The historical record shows that this is an understatement. A fellow congressman characterized her as an overt “racist and an anti-Semite.”
Yet the Green Party nominated this bigot for the presidency of the United States. Previously they nominated Ralph Nader for President and Peter Camejo for vice president, both of whom have long records of anti-Israel bigotry and sympathy for terrorists. The Green Party itself has supported divestiture against Israel but not against tyrannical regimes that incite and facilitate the murder of innocent Israelis and Jews.
Has Green become the new color of anti-Semitism in the United States as it has in parts of Europe? And why would so-called environmentalists oppose the most environmentally sensitive country in the Middle East and one of the most environmentally-responsible countries in the world?
Nor is this one-sided “blame everything on Israel” attitude limited only to third parties. It extends to the extremist fringes of both major parties. Former President Jimmy Carter blames Israel, and Israel alone, for the lack of peace in the Middle East. The bad news is that a former President would express such bigotry toward the Jewish state. The good news is that the Democratic Party refused to give him the usual speaking role reserved for a former President at the party’s Presidential Convention. Although Carter endorsed Barack Obama, Obama went out of his way to ignore an endorsement that he knew would do him more harm than good.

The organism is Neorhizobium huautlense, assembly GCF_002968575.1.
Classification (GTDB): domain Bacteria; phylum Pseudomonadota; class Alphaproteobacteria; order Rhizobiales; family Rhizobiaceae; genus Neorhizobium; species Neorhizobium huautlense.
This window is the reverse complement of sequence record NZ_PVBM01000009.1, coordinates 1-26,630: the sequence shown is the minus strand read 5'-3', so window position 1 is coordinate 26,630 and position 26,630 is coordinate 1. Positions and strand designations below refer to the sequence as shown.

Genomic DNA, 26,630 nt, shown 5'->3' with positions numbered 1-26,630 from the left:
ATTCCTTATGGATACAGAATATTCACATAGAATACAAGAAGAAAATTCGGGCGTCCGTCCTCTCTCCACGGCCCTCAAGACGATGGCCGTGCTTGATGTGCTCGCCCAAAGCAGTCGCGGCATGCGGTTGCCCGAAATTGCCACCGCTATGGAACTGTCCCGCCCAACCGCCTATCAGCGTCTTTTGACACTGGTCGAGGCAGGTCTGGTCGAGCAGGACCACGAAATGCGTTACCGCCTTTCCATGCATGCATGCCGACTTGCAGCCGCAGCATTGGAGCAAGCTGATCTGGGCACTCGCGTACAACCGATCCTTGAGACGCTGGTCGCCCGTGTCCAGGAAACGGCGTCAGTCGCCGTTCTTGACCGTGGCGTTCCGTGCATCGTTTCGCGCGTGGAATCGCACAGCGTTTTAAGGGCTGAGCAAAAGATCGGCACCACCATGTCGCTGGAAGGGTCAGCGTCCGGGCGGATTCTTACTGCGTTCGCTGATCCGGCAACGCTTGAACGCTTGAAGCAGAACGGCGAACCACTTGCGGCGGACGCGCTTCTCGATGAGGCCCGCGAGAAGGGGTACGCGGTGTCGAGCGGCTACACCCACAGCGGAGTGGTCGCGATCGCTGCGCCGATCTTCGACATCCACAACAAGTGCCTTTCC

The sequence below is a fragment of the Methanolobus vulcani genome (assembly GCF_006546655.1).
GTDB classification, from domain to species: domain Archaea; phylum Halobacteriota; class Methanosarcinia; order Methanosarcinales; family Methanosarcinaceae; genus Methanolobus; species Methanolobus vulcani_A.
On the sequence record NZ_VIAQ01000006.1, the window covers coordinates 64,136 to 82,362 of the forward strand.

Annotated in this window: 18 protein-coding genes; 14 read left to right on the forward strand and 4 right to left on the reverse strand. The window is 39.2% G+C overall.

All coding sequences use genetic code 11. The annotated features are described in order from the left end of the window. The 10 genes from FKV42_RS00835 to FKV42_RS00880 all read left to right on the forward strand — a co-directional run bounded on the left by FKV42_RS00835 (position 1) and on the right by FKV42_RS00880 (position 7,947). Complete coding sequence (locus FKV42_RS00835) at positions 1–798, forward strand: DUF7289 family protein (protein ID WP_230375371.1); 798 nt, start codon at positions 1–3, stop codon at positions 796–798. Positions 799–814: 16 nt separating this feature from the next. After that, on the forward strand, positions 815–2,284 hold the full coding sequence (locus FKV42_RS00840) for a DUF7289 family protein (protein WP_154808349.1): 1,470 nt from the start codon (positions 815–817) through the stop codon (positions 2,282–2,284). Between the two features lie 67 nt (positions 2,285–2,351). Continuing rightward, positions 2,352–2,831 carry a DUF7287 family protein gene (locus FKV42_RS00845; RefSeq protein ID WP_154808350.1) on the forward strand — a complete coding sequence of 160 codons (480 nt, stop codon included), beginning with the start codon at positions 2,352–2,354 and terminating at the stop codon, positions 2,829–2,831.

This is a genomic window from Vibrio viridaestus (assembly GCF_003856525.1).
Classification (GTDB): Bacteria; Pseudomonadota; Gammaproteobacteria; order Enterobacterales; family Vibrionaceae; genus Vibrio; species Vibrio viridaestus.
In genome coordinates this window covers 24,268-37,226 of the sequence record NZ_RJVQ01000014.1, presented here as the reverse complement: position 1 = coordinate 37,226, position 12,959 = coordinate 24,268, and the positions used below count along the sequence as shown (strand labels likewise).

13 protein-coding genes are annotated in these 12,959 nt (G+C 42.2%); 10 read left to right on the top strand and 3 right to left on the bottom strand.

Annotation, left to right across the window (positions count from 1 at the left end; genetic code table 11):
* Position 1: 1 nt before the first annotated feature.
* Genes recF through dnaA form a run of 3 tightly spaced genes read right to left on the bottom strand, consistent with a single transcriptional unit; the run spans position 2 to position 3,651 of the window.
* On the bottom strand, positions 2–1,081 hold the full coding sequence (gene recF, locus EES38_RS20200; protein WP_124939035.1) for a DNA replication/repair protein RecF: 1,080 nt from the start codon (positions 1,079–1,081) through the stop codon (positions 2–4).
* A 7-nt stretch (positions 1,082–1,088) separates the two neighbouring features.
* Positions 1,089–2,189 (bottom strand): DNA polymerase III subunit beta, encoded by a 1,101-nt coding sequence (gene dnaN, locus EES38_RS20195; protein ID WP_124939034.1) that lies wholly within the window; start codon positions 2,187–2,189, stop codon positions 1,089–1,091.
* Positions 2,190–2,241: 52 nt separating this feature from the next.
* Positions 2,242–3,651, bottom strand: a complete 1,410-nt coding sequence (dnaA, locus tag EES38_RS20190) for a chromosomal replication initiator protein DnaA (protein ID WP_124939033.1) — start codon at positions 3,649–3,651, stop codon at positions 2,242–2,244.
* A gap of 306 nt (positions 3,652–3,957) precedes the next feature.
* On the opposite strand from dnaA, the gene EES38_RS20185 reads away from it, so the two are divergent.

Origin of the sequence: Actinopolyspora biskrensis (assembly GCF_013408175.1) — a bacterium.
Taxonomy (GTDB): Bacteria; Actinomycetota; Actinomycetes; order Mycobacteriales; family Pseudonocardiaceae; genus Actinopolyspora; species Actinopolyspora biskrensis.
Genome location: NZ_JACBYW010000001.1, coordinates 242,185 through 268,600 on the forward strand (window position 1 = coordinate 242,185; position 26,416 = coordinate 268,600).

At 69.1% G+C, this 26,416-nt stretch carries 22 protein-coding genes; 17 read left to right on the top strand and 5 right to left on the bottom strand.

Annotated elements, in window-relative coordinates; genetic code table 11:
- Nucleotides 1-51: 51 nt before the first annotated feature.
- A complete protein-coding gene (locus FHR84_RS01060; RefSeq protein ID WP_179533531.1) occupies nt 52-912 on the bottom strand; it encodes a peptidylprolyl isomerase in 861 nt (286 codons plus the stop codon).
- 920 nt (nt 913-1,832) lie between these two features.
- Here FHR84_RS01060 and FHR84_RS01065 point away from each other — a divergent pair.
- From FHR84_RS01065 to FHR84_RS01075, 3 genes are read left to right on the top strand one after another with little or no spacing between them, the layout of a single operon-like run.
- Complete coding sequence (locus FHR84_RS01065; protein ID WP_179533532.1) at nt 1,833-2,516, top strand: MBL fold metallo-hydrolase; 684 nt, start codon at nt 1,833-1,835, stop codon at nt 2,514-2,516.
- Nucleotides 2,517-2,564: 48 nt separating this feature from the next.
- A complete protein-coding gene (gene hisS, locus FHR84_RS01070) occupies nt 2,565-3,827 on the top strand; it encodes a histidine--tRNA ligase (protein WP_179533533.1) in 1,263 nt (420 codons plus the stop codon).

I wish the Republican Party had treated Pat Buchanan with the same disdain. Both Carter and Buchanan share a bias against the Jewish state. Yet Buchanan was invited to speak at the Republican Convention in 1992 – a speech in which he declared a culture war against non-Christian fundamentalists.